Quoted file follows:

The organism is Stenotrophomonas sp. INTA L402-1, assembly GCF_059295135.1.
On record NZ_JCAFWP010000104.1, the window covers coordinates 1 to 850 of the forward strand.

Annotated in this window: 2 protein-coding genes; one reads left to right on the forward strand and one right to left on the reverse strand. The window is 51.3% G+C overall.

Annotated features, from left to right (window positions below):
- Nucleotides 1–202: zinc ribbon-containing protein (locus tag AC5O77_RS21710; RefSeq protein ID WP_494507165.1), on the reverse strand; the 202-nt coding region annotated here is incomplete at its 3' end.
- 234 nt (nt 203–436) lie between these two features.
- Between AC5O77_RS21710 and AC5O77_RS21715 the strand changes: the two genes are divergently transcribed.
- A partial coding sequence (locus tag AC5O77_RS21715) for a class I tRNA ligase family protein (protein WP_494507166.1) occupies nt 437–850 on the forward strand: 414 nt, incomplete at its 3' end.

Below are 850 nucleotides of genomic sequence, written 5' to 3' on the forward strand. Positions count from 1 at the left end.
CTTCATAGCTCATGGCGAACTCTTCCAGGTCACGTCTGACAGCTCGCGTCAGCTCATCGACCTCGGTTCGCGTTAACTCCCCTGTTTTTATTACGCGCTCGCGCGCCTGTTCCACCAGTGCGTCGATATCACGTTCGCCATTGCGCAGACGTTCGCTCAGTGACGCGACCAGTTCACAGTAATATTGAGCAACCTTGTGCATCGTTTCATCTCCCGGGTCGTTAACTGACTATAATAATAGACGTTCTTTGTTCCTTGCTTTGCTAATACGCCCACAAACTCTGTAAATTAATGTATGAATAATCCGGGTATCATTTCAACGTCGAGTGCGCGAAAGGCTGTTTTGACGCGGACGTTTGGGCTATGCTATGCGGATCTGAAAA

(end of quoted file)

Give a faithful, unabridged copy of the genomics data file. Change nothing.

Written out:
The organism is Stenotrophomonas sp. INTA L402-1, assembly GCF_059295135.1.
On record NZ_JCAFWP010000104.1, the window covers coordinates 1 to 850 of the forward strand.

Annotated in this window: 2 protein-coding genes; one reads left to right on the forward strand and one right to left on the reverse strand. The window is 51.3% G+C overall.

Annotated features, from left to right (window positions below):
- Nucleotides 1–202: zinc ribbon-containing protein (locus tag AC5O77_RS21710; RefSeq protein ID WP_494507165.1), on the reverse strand; the 202-nt coding region annotated here is incomplete at its 3' end.
- 234 nt (nt 203–436) lie between these two features.
- Between AC5O77_RS21710 and AC5O77_RS21715 the strand changes: the two genes are divergently transcribed.
- A partial coding sequence (locus tag AC5O77_RS21715) for a class I tRNA ligase family protein (protein WP_494507166.1) occupies nt 437–850 on the forward strand: 414 nt, incomplete at its 3' end.

Below are 850 nucleotides of genomic sequence, written 5' to 3' on the forward strand. Positions count from 1 at the left end.
CTTCATAGCTCATGGCGAACTCTTCCAGGTCACGTCTGACAGCTCGCGTCAGCTCATCGACCTCGGTTCGCGTTAACTCCCCTGTTTTTATTACGCGCTCGCGCGCCTGTTCCACCAGTGCGTCGATATCACGTTCGCCATTGCGCAGACGTTCGCTCAGTGACGCGACCAGTTCACAGTAATATTGAGCAACCTTGTGCATCGTTTCATCTCCCGGGTCGTTAACTGACTATAATAATAGACGTTCTTTGTTCCTTGCTTTGCTAATACGCCCACAAACTCTGTAAATTAATGTATGAATAATCCGGGTATCATTTCAACGTCGAGTGCGCGAAAGGCTGTTTTGACGCGGACGTTTGGGCTATGCTATGCGGATCTGAAAA